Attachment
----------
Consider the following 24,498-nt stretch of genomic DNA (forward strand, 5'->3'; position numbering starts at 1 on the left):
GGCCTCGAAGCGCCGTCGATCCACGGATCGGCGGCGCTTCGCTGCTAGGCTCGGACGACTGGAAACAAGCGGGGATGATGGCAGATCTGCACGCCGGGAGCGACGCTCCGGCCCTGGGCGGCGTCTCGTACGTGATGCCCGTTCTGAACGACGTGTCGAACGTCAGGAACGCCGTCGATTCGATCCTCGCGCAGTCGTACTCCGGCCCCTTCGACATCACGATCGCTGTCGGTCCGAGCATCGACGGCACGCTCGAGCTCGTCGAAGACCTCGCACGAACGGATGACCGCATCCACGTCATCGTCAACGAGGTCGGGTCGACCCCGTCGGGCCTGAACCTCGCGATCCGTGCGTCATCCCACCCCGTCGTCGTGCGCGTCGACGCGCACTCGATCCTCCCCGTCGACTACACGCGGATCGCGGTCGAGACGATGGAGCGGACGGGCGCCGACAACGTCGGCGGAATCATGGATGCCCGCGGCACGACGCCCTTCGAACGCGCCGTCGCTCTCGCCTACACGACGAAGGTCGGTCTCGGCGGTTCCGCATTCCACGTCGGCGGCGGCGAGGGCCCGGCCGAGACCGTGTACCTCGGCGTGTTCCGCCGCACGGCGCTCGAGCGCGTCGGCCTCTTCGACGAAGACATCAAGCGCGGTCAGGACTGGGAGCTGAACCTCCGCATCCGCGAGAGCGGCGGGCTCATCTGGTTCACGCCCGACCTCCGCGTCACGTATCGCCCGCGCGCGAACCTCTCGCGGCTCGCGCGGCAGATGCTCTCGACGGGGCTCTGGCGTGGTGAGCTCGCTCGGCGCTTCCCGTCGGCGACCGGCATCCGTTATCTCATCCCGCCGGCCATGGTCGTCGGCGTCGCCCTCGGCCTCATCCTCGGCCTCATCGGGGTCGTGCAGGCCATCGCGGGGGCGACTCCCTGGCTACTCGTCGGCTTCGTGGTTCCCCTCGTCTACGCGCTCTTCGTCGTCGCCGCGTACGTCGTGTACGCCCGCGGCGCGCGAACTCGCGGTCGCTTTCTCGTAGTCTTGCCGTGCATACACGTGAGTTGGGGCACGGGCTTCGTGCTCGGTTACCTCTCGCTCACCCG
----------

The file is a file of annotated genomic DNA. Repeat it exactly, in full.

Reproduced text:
Consider the following 24,498-nt stretch of genomic DNA (forward strand, 5'->3'; position numbering starts at 1 on the left):
GGCCTCGAAGCGCCGTCGATCCACGGATCGGCGGCGCTTCGCTGCTAGGCTCGGACGACTGGAAACAAGCGGGGATGATGGCAGATCTGCACGCCGGGAGCGACGCTCCGGCCCTGGGCGGCGTCTCGTACGTGATGCCCGTTCTGAACGACGTGTCGAACGTCAGGAACGCCGTCGATTCGATCCTCGCGCAGTCGTACTCCGGCCCCTTCGACATCACGATCGCTGTCGGTCCGAGCATCGACGGCACGCTCGAGCTCGTCGAAGACCTCGCACGAACGGATGACCGCATCCACGTCATCGTCAACGAGGTCGGGTCGACCCCGTCGGGCCTGAACCTCGCGATCCGTGCGTCATCCCACCCCGTCGTCGTGCGCGTCGACGCGCACTCGATCCTCCCCGTCGACTACACGCGGATCGCGGTCGAGACGATGGAGCGGACGGGCGCCGACAACGTCGGCGGAATCATGGATGCCCGCGGCACGACGCCCTTCGAACGCGCCGTCGCTCTCGCCTACACGACGAAGGTCGGTCTCGGCGGTTCCGCATTCCACGTCGGCGGCGGCGAGGGCCCGGCCGAGACCGTGTACCTCGGCGTGTTCCGCCGCACGGCGCTCGAGCGCGTCGGCCTCTTCGACGAAGACATCAAGCGCGGTCAGGACTGGGAGCTGAACCTCCGCATCCGCGAGAGCGGCGGGCTCATCTGGTTCACGCCCGACCTCCGCGTCACGTATCGCCCGCGCGCGAACCTCTCGCGGCTCGCGCGGCAGATGCTCTCGACGGGGCTCTGGCGTGGTGAGCTCGCTCGGCGCTTCCCGTCGGCGACCGGCATCCGTTATCTCATCCCGCCGGCCATGGTCGTCGGCGTCGCCCTCGGCCTCATCCTCGGCCTCATCGGGGTCGTGCAGGCCATCGCGGGGGCGACTCCCTGGCTACTCGTCGGCTTCGTGGTTCCCCTCGTCTACGCGCTCTTCGTCGTCGCCGCGTACGTCGTGTACGCCCGCGGCGCGCGAACTCGCGGTCGCTTTCTCGTAGTCTTGCCGTGCATACACGTGAGTTGGGGCACGGGCTTCGTGCTCGGTTACCTCTCGCTCACCCG